Virginia’s Oldest Lions Club marks 90th year

By Sandy Wells

CHARLESTON, W.Va. — Ninety years ago, on a hot afternoon in late September, a spectacle in downtown Charleston brought the city to a virtual standstill.

A behemoth seaplane, the first ever to visit Charleston, rose smoothly from the wharf at the end of Capitol Street and roared over the city — a demonstration to promote a proposed commercial seaplane line from New Orleans to St. Louis.

Spectators jammed the South Side Bridge, craning their necks. On city sidewalks, pedestrians stopped to gawk at the sky. In buildings all across town, people leaned from open windows, peering for a better look.

That same day, something else took place downtown, something of far more lasting significance.

In a dining room at the nearby Ruffner Hotel, buffeted from all the commotion, a group of civic leaders gathered for the first meeting of the Charleston Lions Club.

Nine decades later, few recall the mighty seaplane’s visit; the commercial line never got off the ground. But the stalwart Charleston Lions Club remains a community icon to this day.

At 6 p.m. on Sept 29, the oldest Lions Club in West Virginia, joined by members from other district clubs, will gather at the Summit to celebrate the Charleston organization’s 90th anniversary. Robert Browning of the Pineville Lions Club, a former international director, will be the featured speaker.

The year the local club formed, America was re-energizing after World War I. Warren Harding was president, Adolf Hitler became chairman of the Nazi party, Atlantic City hosted the first Miss America Pageant and Coco Chanel introduced Chanel No. 5.

In West Virginia, repercussions from the mine wars dominated newspaper headlines along with Ku Klux Klan violence in the south and problems with Prohibition.

In Charleston, a special commission wrestled with plans to replace the state Capitol, after fire destroyed the Capitol Street edifice in January.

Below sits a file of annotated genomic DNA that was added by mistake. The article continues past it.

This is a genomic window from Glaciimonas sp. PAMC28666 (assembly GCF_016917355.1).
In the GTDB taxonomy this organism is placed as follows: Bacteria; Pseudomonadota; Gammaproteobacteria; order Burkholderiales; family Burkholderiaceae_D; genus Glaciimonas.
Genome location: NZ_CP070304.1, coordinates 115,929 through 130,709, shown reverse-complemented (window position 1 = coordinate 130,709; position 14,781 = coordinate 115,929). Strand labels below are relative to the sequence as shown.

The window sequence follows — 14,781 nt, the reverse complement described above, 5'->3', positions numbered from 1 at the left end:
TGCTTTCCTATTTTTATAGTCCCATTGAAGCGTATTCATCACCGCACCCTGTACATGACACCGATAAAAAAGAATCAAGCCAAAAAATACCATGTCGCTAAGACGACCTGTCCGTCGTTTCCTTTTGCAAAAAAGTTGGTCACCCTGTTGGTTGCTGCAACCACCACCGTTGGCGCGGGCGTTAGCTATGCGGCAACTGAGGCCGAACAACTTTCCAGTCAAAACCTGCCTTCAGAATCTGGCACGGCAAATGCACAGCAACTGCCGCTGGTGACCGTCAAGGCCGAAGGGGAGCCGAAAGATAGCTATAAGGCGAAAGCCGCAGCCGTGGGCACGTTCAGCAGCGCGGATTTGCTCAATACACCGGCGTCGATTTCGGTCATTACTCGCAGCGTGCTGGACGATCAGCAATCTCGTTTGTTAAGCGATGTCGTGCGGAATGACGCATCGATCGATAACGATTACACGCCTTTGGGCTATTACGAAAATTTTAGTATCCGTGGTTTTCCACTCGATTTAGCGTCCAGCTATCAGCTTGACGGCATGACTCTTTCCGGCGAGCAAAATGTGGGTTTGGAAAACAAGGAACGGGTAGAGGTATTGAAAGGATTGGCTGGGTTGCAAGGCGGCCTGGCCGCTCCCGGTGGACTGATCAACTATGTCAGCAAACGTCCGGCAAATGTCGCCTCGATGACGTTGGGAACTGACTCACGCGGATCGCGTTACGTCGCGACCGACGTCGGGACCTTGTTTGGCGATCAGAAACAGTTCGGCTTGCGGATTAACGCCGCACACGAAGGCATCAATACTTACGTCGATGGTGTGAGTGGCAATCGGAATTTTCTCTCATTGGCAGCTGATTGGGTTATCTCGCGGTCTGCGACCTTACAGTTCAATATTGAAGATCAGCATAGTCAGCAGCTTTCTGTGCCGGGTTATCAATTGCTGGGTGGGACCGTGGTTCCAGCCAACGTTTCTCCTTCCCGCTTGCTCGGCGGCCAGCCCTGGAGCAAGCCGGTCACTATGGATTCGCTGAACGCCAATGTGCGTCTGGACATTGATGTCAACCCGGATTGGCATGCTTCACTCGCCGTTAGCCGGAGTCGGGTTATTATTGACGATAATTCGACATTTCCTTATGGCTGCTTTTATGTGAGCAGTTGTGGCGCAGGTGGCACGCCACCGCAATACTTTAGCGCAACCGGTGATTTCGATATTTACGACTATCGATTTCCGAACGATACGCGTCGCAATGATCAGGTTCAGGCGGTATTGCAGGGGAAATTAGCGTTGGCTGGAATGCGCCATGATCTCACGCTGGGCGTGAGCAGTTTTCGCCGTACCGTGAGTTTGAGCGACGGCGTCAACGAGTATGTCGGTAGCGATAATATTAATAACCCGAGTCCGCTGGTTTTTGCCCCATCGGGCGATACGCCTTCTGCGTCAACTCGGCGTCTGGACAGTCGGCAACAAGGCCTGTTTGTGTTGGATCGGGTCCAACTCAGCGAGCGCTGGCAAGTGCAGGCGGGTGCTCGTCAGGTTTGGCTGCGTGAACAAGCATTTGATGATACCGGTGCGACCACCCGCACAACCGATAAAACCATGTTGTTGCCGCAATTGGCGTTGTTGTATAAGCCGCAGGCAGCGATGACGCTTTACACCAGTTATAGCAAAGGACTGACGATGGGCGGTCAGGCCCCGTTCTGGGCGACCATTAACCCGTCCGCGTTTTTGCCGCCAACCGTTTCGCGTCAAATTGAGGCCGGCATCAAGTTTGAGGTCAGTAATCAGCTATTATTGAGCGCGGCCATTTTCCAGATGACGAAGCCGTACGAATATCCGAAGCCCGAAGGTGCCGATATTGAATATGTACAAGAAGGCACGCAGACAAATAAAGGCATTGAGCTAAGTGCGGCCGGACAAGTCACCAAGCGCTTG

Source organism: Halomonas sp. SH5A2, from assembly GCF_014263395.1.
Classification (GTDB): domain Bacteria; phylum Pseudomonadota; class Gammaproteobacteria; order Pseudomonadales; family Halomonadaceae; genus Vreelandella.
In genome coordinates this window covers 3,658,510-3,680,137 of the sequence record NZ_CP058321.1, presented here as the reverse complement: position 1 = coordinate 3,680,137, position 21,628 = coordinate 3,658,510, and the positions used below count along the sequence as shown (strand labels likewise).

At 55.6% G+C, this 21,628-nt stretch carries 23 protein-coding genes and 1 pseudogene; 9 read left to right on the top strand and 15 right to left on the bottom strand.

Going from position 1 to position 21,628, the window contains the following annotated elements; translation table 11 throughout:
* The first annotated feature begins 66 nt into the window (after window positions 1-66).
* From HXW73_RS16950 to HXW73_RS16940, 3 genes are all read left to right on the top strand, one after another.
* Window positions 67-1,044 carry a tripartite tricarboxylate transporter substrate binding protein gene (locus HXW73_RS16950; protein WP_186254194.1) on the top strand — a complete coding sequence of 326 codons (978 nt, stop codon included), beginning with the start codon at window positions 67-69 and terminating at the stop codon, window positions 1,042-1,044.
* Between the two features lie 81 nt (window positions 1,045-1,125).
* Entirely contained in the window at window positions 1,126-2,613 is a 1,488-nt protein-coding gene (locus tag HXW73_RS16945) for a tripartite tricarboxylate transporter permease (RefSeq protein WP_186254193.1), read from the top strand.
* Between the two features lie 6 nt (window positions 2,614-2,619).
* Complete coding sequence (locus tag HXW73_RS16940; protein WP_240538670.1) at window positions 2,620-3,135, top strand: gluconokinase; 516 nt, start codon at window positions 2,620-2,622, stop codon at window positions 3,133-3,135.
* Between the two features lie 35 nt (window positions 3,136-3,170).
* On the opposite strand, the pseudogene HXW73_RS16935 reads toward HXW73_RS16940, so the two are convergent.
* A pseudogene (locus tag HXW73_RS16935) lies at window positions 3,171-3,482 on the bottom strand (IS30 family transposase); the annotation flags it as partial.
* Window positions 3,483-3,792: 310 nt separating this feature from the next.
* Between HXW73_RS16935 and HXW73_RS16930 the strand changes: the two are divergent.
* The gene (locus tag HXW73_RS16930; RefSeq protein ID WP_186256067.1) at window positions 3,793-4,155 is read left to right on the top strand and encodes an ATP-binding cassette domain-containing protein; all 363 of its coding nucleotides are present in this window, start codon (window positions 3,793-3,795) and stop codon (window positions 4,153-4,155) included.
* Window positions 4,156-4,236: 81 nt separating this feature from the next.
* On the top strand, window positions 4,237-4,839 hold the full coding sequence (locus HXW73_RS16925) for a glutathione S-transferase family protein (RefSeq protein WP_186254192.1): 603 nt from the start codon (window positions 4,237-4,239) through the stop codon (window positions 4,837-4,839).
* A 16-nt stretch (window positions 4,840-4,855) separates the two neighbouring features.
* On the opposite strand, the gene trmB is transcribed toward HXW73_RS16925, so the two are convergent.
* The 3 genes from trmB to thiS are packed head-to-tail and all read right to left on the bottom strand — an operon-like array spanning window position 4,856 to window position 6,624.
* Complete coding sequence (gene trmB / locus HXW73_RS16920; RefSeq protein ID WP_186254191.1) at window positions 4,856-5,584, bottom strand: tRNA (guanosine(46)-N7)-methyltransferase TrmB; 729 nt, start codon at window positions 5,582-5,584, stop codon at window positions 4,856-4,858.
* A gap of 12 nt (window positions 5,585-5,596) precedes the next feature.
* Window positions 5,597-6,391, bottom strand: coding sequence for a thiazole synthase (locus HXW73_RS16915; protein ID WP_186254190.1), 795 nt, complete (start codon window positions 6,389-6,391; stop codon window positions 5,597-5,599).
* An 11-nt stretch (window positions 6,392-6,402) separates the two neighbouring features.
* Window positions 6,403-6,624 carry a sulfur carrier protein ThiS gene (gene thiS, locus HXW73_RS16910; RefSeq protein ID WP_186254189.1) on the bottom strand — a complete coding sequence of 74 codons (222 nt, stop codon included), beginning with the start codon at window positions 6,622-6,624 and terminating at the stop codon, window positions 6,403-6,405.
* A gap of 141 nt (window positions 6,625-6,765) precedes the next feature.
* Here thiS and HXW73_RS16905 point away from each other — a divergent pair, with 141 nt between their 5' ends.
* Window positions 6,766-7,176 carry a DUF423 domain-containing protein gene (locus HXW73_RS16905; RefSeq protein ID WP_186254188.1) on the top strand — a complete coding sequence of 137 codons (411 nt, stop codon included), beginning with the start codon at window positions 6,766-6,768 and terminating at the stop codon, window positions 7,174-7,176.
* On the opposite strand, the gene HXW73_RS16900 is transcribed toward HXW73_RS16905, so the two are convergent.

On the day of the first Lions Club meeting, the Gazette ran an editorial decrying the manipulation of crude oil prices. Sports pages reported that Babe Ruth was suffering from grippe.

The Strand Theater offered Cecil B. DeMille’s “Affairs of Anatol” with an all-star cast that included Gloria Swanson. Honeydew melons sold for a dime at the Piggly Wiggly.

 

 

From the beginning

“Lions International was only four years old when we started our club,” said 86-year-old Jason Conley, a former president and district governor. “The international was formed in 1917 in Chicago.”

During the first Lions Club session at the Ruffner, the Rev. B.P. Taylor, pastor of the First Methodist Church, explained the meaning of the lion’s head symbol and reviewed the code of ethics.

“The lion has been from time immemorial the symbol of strength, greatness and unrivaled courage,” he said.

Taylor described Lionism as “the greatest degree of strength and courage, the highest and best that is.” It is accepted, he said, that the “lionized” man must accomplish something remarkable for the betterment of humanity.”

Over the years, the Lions Club’s “betterment for humanity” credo has centered primarily on the preservation and restoration of sight. Through the Sight Foundation, Lions provide eyeglasses and eye operations for people who can’t afford them. They also sponsor eye exams, screening clinics and an eye bank.

At a Lions convention in 1925, Helen Keller dubbed the organization “Knights for the Blind,” citing the many contributions to eyeglasses, cornea transplants and other sight-related projects.

“The main thrust is service to the community,” said current president Darius Sigmon, “and the Sight Foundation is still our primary focus.”